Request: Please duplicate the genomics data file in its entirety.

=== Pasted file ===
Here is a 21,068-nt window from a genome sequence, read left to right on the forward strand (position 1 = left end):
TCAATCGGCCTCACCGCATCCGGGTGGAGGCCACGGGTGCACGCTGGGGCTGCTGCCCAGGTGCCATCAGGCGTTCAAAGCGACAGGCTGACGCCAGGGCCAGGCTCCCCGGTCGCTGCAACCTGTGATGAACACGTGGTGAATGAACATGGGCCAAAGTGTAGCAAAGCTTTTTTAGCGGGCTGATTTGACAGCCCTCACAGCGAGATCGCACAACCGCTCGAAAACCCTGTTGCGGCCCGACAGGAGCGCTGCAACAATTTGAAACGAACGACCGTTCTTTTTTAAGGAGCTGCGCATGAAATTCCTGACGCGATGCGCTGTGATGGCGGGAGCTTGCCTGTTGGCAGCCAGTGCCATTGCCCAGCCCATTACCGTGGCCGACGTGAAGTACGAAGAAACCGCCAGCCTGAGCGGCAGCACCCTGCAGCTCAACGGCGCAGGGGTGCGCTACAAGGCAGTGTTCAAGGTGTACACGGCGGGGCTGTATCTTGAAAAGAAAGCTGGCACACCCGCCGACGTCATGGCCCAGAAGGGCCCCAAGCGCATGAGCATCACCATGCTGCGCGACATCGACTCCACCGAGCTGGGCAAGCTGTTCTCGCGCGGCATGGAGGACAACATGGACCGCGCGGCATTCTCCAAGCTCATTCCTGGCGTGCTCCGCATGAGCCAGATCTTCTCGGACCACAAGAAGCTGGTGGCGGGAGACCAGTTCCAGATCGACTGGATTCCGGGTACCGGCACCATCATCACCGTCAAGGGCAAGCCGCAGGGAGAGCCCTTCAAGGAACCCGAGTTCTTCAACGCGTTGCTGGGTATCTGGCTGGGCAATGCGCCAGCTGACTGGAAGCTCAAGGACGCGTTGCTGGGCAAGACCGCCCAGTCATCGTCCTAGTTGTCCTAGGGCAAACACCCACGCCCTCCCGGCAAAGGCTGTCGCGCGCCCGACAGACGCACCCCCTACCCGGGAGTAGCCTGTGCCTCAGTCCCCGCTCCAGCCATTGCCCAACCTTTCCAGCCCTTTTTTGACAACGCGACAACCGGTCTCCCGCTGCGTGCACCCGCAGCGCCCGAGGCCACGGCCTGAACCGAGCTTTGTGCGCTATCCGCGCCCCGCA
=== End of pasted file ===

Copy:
Here is a 21,068-nt window from a genome sequence, read left to right on the forward strand (position 1 = left end):
TCAATCGGCCTCACCGCATCCGGGTGGAGGCCACGGGTGCACGCTGGGGCTGCTGCCCAGGTGCCATCAGGCGTTCAAAGCGACAGGCTGACGCCAGGGCCAGGCTCCCCGGTCGCTGCAACCTGTGATGAACACGTGGTGAATGAACATGGGCCAAAGTGTAGCAAAGCTTTTTTAGCGGGCTGATTTGACAGCCCTCACAGCGAGATCGCACAACCGCTCGAAAACCCTGTTGCGGCCCGACAGGAGCGCTGCAACAATTTGAAACGAACGACCGTTCTTTTTTAAGGAGCTGCGCATGAAATTCCTGACGCGATGCGCTGTGATGGCGGGAGCTTGCCTGTTGGCAGCCAGTGCCATTGCCCAGCCCATTACCGTGGCCGACGTGAAGTACGAAGAAACCGCCAGCCTGAGCGGCAGCACCCTGCAGCTCAACGGCGCAGGGGTGCGCTACAAGGCAGTGTTCAAGGTGTACACGGCGGGGCTGTATCTTGAAAAGAAAGCTGGCACACCCGCCGACGTCATGGCCCAGAAGGGCCCCAAGCGCATGAGCATCACCATGCTGCGCGACATCGACTCCACCGAGCTGGGCAAGCTGTTCTCGCGCGGCATGGAGGACAACATGGACCGCGCGGCATTCTCCAAGCTCATTCCTGGCGTGCTCCGCATGAGCCAGATCTTCTCGGACCACAAGAAGCTGGTGGCGGGAGACCAGTTCCAGATCGACTGGATTCCGGGTACCGGCACCATCATCACCGTCAAGGGCAAGCCGCAGGGAGAGCCCTTCAAGGAACCCGAGTTCTTCAACGCGTTGCTGGGTATCTGGCTGGGCAATGCGCCAGCTGACTGGAAGCTCAAGGACGCGTTGCTGGGCAAGACCGCCCAGTCATCGTCCTAGTTGTCCTAGGGCAAACACCCACGCCCTCCCGGCAAAGGCTGTCGCGCGCCCGACAGACGCACCCCCTACCCGGGAGTAGCCTGTGCCTCAGTCCCCGCTCCAGCCATTGCCCAACCTTTCCAGCCCTTTTTTGACAACGCGACAACCGGTCTCCCGCTGCGTGCACCCGCAGCGCCCGAGGCCACGGCCTGAACCGAGCTTTGTGCGCTATCCGCGCCCCGCA